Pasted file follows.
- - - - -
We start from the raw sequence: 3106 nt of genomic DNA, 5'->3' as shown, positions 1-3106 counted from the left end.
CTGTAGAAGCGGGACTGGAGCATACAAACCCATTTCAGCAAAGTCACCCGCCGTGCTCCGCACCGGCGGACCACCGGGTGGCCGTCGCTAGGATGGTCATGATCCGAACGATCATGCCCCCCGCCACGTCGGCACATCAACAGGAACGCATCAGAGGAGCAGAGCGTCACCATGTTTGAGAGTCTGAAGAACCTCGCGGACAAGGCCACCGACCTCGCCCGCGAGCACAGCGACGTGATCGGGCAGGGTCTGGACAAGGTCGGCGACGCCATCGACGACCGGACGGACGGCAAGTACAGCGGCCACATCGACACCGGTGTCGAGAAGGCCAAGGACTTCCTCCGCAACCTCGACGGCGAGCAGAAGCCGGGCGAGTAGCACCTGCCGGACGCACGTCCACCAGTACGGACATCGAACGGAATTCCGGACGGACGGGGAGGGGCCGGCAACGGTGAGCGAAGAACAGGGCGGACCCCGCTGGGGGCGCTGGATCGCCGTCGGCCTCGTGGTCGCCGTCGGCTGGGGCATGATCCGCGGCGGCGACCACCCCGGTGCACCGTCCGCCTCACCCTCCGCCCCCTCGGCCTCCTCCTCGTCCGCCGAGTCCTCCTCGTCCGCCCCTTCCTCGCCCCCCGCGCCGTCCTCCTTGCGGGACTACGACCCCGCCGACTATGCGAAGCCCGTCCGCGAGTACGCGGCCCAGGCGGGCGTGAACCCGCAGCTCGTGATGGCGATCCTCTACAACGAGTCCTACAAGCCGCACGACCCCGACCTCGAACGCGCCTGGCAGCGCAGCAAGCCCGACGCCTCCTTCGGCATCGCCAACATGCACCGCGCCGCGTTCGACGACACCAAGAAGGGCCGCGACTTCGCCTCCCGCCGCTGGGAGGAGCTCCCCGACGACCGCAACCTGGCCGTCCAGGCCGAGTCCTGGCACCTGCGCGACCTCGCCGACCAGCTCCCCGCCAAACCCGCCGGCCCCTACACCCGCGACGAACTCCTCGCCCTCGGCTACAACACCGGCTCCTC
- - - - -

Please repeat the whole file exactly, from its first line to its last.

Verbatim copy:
We start from the raw sequence: 3106 nt of genomic DNA, 5'->3' as shown, positions 1-3106 counted from the left end.
CTGTAGAAGCGGGACTGGAGCATACAAACCCATTTCAGCAAAGTCACCCGCCGTGCTCCGCACCGGCGGACCACCGGGTGGCCGTCGCTAGGATGGTCATGATCCGAACGATCATGCCCCCCGCCACGTCGGCACATCAACAGGAACGCATCAGAGGAGCAGAGCGTCACCATGTTTGAGAGTCTGAAGAACCTCGCGGACAAGGCCACCGACCTCGCCCGCGAGCACAGCGACGTGATCGGGCAGGGTCTGGACAAGGTCGGCGACGCCATCGACGACCGGACGGACGGCAAGTACAGCGGCCACATCGACACCGGTGTCGAGAAGGCCAAGGACTTCCTCCGCAACCTCGACGGCGAGCAGAAGCCGGGCGAGTAGCACCTGCCGGACGCACGTCCACCAGTACGGACATCGAACGGAATTCCGGACGGACGGGGAGGGGCCGGCAACGGTGAGCGAAGAACAGGGCGGACCCCGCTGGGGGCGCTGGATCGCCGTCGGCCTCGTGGTCGCCGTCGGCTGGGGCATGATCCGCGGCGGCGACCACCCCGGTGCACCGTCCGCCTCACCCTCCGCCCCCTCGGCCTCCTCCTCGTCCGCCGAGTCCTCCTCGTCCGCCCCTTCCTCGCCCCCCGCGCCGTCCTCCTTGCGGGACTACGACCCCGCCGACTATGCGAAGCCCGTCCGCGAGTACGCGGCCCAGGCGGGCGTGAACCCGCAGCTCGTGATGGCGATCCTCTACAACGAGTCCTACAAGCCGCACGACCCCGACCTCGAACGCGCCTGGCAGCGCAGCAAGCCCGACGCCTCCTTCGGCATCGCCAACATGCACCGCGCCGCGTTCGACGACACCAAGAAGGGCCGCGACTTCGCCTCCCGCCGCTGGGAGGAGCTCCCCGACGACCGCAACCTGGCCGTCCAGGCCGAGTCCTGGCACCTGCGCGACCTCGCCGACCAGCTCCCCGCCAAACCCGCCGGCCCCTACACCCGCGACGAACTCCTCGCCCTCGGCTACAACACCGGCTCCTC